This article was originally published by Radio Free Europe/Radio Liberty and is reprinted with permission.
The U.S. aviation authority has issued an emergency order banning U.S. carriers from flying in an overwater area of Iran-controlled airspace following Tehran’s downing of an unmanned surveillance drone in the region.
The Federal Aviation Administration (FAA) on June 20 said U.S. operators were prohibited from flying in Iranian airspace over the Strait of Hormuz and Gulf of Oman.
The agency said it was concerned about the escalation of tensions and military activity near high-volume civil-aircraft routes, along with Iran’s willingness to use long-range missiles with little or no warning.
The FAA also said on June 20 said that flight-tracking applications had shown that the nearest civil aircraft was operating within around 80 kilometers of a U.S. Global Hawk drone when it was shot down by an Iranian surface-to-air missile this week.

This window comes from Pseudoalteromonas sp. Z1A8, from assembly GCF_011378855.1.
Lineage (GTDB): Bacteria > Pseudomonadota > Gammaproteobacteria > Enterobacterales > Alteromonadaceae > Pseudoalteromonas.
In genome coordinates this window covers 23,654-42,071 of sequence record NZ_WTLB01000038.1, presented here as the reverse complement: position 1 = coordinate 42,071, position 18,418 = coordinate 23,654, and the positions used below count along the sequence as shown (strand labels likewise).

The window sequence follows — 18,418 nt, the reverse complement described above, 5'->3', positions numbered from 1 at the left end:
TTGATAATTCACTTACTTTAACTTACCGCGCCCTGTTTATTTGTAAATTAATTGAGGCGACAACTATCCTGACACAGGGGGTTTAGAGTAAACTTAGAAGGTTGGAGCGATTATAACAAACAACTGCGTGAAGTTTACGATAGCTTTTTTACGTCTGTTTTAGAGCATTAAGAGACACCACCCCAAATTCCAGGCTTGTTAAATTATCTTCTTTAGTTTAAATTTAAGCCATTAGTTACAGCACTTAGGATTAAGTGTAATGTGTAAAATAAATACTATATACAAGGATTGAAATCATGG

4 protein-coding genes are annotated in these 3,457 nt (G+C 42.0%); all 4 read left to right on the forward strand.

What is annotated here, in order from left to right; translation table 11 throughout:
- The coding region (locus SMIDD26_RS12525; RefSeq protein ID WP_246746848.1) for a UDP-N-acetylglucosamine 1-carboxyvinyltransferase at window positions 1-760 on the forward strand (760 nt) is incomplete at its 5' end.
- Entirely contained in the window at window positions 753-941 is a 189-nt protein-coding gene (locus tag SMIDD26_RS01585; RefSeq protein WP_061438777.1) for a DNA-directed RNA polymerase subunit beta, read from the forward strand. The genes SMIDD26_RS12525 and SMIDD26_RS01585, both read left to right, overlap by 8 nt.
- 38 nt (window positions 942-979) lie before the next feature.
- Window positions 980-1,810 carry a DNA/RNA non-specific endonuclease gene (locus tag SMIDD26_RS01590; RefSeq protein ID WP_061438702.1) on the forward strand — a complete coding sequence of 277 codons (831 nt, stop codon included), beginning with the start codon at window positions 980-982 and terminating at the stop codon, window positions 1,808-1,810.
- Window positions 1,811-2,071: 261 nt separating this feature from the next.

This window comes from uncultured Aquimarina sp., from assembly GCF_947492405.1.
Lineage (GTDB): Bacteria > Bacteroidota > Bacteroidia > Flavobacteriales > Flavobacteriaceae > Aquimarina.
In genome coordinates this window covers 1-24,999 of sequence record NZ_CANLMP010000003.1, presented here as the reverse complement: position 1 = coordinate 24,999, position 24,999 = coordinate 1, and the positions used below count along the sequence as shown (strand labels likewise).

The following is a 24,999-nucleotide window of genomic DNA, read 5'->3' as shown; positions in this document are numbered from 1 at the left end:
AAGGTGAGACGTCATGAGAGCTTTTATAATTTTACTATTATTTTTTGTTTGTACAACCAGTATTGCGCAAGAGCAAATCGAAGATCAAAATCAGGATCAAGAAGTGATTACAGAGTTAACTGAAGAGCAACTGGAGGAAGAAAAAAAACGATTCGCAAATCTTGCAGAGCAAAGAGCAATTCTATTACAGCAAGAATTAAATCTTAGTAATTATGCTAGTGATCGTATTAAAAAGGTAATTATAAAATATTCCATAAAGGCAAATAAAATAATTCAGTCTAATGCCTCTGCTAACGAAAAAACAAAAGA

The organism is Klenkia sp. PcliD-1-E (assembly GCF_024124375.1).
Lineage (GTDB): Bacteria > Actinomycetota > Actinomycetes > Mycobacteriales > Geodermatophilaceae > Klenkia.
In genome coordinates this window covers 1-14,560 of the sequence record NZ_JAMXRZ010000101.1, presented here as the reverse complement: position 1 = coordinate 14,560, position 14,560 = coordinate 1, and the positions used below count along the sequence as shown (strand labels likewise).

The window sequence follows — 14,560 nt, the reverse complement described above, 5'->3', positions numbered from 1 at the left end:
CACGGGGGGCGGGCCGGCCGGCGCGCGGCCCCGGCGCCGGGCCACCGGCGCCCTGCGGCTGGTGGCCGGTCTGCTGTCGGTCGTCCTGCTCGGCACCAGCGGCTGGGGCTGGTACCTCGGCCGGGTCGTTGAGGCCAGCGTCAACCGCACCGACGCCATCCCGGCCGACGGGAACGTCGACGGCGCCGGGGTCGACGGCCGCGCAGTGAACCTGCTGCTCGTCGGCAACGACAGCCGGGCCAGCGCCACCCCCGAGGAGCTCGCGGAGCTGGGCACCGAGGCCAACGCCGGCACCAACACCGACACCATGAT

“There were numerous civil-aviation aircraft operating in the area at the time of the intercept,” FAA said.
Iran’s Islamic Revolutionary Guards Corps (IRGC) said it had shot down a U.S. “spy” drone that had turned off its tracking equipment as it flew over the southern province of Hormozgan — saying the flight was a clear crossing of “our red line.”
However, the U.S. military says the pilotless surveillance aircraft was over the Strait of Hormuz in international airspace when it was shot down.
Heightened tensions between Iran and the United States over the shootdown and other recent issues have raised fears of an armed conflict in the region, although both Washington and Tehran have said they are not interested in starting a war.